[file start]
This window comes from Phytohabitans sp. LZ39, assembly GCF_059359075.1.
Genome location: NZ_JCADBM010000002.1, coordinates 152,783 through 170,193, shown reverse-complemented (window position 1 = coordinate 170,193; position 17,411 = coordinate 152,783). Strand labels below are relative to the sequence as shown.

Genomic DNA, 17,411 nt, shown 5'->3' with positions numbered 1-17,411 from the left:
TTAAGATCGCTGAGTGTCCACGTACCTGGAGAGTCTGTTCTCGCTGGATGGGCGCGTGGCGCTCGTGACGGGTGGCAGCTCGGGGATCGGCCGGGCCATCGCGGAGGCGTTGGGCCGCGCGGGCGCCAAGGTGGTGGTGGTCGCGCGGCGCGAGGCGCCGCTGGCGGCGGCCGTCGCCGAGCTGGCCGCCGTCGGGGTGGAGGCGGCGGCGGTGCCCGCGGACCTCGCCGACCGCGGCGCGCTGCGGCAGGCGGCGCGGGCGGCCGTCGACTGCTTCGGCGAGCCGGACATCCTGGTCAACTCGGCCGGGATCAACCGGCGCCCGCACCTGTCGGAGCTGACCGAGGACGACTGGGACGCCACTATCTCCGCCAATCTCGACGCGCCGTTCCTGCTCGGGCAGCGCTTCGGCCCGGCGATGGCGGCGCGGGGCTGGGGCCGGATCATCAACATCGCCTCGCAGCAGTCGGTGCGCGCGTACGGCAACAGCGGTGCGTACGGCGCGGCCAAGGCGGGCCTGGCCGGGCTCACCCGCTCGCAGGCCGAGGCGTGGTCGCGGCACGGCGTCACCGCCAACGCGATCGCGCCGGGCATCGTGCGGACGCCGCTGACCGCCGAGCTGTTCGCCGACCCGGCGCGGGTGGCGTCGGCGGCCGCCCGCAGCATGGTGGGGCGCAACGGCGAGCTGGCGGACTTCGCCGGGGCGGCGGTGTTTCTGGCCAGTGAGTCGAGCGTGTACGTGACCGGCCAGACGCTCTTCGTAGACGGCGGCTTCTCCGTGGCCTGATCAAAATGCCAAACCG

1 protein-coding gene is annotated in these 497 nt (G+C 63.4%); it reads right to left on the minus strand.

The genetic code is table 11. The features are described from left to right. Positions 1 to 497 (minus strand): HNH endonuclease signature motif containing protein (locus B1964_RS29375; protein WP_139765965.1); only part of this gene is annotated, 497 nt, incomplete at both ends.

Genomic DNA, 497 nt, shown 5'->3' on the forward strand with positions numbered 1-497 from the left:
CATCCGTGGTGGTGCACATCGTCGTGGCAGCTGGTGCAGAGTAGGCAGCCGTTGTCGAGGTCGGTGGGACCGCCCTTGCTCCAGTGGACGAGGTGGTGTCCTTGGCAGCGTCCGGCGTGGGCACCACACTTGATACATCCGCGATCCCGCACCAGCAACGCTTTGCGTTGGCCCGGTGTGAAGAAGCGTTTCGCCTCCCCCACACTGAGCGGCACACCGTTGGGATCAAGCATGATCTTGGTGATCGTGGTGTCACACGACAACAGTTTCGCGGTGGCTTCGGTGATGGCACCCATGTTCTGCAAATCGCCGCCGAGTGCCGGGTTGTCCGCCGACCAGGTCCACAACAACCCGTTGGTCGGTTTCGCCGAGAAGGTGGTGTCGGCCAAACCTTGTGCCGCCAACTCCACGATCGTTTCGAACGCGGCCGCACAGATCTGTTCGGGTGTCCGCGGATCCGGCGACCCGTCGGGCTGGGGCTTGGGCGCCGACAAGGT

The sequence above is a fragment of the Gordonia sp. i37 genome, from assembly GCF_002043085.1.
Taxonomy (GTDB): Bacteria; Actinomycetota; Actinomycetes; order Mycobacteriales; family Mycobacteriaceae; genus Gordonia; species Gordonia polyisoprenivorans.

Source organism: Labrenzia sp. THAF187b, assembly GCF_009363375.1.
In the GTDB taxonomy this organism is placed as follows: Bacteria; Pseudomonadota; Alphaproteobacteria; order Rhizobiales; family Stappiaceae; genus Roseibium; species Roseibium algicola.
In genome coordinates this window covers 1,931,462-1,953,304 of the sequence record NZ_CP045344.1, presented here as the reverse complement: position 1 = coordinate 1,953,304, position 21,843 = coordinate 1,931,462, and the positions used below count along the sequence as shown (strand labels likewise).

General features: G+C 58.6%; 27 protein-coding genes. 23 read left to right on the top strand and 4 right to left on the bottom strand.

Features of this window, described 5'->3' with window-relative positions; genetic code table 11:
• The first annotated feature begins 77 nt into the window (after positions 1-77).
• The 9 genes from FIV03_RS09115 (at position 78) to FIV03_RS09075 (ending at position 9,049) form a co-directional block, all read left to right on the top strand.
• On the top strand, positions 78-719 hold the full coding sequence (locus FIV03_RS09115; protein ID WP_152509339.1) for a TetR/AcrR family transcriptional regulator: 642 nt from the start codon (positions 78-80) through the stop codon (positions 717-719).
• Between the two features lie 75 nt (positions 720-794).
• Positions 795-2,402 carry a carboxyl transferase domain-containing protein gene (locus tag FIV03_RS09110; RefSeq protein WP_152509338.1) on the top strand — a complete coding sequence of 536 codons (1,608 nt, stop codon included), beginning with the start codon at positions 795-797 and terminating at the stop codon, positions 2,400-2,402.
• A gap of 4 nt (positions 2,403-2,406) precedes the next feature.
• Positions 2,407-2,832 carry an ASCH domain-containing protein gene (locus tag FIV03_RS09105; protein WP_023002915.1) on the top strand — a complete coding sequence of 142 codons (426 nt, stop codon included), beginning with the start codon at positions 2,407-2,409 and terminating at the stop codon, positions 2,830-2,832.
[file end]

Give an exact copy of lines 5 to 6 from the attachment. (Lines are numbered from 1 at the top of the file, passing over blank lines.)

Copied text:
1 protein-coding gene is annotated in these 497 nt (G+C 63.4%); it reads right to left on the minus strand.

The genetic code is table 11. The features are described from left to right. Positions 1 to 497 (minus strand): HNH endonuclease signature motif containing protein (locus B1964_RS29375; protein WP_139765965.1); only part of this gene is annotated, 497 nt, incomplete at both ends.